Let’s make a deal: Local athlete, barber form unique partnership

Daniel King, right, and Jaden Gaither have struck a partnership. In exchange for free haircuts and merchandise, Gaither will represent King's barbershop brand when he goes off to play football at UNC Pembroke. Photo submitted.

By Ben Stansell

SALISBURY — The landscape of college sports was remade last year when the National Collegiate Athletic Association altered its rules to allow players to make money by leveraging their status as well-known athletes.

With the new Name, Image and Likeness rules — commonly referred to by the acronym NIL — athletes can now monetize their personal brands to a greater degree without fear of penalty from the NCAA. Since the floodgates were opened, players have wasted no time taking advantage of the new rules, or lack thereof. University of Alabama quarterback Bryce Young was said to have secured nearly seven figures in NIL deals even before he won the Heisman trophy in December.

A local athlete and his barber have decided to take part as well.

Jaden Gaither, a three-sport Salisbury High School athlete slated to play football at UNC Pembroke in the fall, struck a deal with Daniel King, a barber who works at Pure Vision Barber Studio in downtown Salisbury.

“I went to go get my haircut one day and we were having a conversation about NIL deals and he asked me if I wanted to do one with him,” Gaither said.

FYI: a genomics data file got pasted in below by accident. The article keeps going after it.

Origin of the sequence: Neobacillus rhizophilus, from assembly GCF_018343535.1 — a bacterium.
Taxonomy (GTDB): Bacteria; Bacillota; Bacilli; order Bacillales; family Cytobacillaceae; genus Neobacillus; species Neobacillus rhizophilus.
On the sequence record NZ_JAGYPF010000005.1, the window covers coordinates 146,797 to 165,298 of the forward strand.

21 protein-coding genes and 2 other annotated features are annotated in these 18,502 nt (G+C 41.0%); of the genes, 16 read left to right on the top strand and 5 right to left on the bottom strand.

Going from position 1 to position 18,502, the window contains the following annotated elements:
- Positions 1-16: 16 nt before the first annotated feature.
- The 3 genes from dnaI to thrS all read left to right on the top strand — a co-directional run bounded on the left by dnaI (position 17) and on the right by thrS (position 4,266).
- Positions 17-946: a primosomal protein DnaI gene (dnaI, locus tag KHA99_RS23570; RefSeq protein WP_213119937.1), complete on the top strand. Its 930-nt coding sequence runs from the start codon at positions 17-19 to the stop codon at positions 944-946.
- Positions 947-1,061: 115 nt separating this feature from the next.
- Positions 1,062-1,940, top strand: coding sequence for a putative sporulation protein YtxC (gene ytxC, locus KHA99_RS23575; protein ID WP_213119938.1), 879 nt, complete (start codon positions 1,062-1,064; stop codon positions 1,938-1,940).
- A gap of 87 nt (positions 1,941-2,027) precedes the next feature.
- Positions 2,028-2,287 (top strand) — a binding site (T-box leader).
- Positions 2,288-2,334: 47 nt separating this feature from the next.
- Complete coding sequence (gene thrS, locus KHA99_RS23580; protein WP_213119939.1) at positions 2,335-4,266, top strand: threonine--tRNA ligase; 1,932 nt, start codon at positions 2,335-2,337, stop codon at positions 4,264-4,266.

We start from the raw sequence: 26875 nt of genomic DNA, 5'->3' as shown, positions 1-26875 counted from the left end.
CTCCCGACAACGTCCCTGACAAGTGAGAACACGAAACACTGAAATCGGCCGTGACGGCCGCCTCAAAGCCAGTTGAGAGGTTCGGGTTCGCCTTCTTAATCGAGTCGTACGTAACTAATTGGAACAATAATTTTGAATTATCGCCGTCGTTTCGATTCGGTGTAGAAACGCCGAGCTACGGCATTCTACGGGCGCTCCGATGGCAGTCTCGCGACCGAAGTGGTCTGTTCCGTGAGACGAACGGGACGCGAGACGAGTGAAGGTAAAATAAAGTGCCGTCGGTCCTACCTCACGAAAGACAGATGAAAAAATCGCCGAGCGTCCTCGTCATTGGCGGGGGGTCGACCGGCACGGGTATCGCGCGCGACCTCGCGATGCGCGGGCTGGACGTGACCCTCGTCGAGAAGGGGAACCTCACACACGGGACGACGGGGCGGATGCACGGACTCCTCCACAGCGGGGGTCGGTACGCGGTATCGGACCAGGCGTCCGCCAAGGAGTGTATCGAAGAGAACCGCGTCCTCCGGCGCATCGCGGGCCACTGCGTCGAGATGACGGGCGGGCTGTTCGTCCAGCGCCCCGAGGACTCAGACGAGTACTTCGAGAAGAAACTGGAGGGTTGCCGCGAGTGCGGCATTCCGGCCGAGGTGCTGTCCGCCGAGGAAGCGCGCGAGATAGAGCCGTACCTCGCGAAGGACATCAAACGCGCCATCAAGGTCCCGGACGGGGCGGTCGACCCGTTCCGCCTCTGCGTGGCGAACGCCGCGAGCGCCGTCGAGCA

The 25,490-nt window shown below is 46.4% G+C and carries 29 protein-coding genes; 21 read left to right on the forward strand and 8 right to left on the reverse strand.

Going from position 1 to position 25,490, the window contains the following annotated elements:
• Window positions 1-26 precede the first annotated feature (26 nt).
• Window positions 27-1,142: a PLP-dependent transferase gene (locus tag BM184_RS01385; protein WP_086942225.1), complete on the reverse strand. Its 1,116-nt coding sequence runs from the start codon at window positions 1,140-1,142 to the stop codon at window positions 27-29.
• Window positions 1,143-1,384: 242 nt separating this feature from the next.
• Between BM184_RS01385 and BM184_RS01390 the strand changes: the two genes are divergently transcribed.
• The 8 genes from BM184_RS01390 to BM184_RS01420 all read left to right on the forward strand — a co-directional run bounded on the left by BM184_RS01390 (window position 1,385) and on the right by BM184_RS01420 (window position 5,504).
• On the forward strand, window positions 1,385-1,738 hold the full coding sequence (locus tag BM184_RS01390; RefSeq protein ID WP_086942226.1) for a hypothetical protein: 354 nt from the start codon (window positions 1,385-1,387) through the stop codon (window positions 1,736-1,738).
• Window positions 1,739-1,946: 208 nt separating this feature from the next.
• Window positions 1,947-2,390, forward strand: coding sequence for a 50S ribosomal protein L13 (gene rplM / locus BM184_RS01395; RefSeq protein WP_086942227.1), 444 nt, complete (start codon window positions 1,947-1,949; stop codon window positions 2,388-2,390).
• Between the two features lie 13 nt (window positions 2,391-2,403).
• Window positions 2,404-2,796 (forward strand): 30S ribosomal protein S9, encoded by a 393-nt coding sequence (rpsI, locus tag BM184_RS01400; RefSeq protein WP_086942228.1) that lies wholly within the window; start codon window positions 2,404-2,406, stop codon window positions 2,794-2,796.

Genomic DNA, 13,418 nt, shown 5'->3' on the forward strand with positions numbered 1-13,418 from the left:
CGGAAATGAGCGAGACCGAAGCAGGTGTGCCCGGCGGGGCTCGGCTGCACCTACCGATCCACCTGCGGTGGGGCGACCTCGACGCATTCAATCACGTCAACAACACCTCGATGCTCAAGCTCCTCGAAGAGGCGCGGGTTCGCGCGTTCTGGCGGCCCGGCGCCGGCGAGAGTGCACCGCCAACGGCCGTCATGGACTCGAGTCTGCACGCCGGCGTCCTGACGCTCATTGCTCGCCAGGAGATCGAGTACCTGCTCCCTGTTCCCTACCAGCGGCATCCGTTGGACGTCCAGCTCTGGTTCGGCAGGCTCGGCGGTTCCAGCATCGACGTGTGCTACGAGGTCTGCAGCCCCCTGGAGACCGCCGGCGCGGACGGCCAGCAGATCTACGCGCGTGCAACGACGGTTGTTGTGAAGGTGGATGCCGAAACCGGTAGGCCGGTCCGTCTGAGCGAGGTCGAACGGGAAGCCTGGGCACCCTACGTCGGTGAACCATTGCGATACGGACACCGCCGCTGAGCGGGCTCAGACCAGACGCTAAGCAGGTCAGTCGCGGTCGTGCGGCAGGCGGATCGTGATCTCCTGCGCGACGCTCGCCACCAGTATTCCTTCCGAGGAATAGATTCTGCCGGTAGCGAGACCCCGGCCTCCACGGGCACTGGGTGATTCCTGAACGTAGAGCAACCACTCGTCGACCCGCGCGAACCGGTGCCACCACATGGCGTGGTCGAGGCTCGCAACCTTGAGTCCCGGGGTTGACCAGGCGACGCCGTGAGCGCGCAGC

King, who goes by Smilezthabarber, will cut Gaither’s hair for free, provide him with gear featuring his branding and send him college care packages once he’s settled into his dorm room in Pembroke. King has a line of sweatshirts, shirts and hats that bear his logo and barber name. All Gaither has to do is represent King’s Smilezthabarber branding whenever he can.

“It’s to show people where he’s from and that I’m his barber when he comes home,” King said.

King has been cutting Gaither’s hair long before he was a 6-foot-1, 215-pound star linebacker for the Hornets.

“I’ve seen the transformation from him being little in elementary and middle school to being the size he is now,” King said.

Last year, Gaither had 92 tackles with 14 for loss for the Hornets during the team’s campaign to repeat as state champs. He also scored touchdowns on a blocked punt and a fumble return.

After the football season ended, Gaither found even more success on the mat. Grappling with competitors who outweighed him by almost 70 pounds, Gaither pinned several foes en route to winning the 2A State Wrestling Championship. This spring, Gaither has put his talents to use on the track and field team. Along with running the 200-meter dash and 4 x 100 meter relay, he threw discus and competed in shot put.